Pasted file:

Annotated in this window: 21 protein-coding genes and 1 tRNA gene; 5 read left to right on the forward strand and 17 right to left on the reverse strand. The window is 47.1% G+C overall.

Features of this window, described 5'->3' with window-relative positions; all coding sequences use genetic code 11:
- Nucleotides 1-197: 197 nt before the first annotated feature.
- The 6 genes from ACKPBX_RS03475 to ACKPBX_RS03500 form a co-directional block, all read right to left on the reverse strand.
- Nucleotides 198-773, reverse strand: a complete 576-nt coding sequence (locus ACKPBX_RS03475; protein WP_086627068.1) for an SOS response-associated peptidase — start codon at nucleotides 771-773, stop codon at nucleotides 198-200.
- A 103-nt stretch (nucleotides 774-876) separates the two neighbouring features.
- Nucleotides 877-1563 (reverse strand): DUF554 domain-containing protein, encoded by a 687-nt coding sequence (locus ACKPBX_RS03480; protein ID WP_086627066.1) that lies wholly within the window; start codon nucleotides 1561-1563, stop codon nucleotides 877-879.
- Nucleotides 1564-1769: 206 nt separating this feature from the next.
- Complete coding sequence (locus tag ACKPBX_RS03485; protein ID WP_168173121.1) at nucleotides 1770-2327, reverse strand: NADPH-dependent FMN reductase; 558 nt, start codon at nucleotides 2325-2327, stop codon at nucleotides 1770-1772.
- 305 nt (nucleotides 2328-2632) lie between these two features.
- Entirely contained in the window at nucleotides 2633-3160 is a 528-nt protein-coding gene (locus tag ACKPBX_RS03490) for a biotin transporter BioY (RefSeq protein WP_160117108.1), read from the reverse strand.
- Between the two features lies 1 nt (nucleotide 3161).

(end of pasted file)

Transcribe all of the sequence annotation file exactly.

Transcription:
Annotated in this window: 21 protein-coding genes and 1 tRNA gene; 5 read left to right on the forward strand and 17 right to left on the reverse strand. The window is 47.1% G+C overall.

Features of this window, described 5'->3' with window-relative positions; all coding sequences use genetic code 11:
- Nucleotides 1-197: 197 nt before the first annotated feature.
- The 6 genes from ACKPBX_RS03475 to ACKPBX_RS03500 form a co-directional block, all read right to left on the reverse strand.
- Nucleotides 198-773, reverse strand: a complete 576-nt coding sequence (locus ACKPBX_RS03475; protein WP_086627068.1) for an SOS response-associated peptidase — start codon at nucleotides 771-773, stop codon at nucleotides 198-200.
- A 103-nt stretch (nucleotides 774-876) separates the two neighbouring features.
- Nucleotides 877-1563 (reverse strand): DUF554 domain-containing protein, encoded by a 687-nt coding sequence (locus ACKPBX_RS03480; protein ID WP_086627066.1) that lies wholly within the window; start codon nucleotides 1561-1563, stop codon nucleotides 877-879.
- Nucleotides 1564-1769: 206 nt separating this feature from the next.
- Complete coding sequence (locus tag ACKPBX_RS03485; protein ID WP_168173121.1) at nucleotides 1770-2327, reverse strand: NADPH-dependent FMN reductase; 558 nt, start codon at nucleotides 2325-2327, stop codon at nucleotides 1770-1772.
- 305 nt (nucleotides 2328-2632) lie between these two features.
- Entirely contained in the window at nucleotides 2633-3160 is a 528-nt protein-coding gene (locus tag ACKPBX_RS03490) for a biotin transporter BioY (RefSeq protein WP_160117108.1), read from the reverse strand.
- Between the two features lies 1 nt (nucleotide 3161).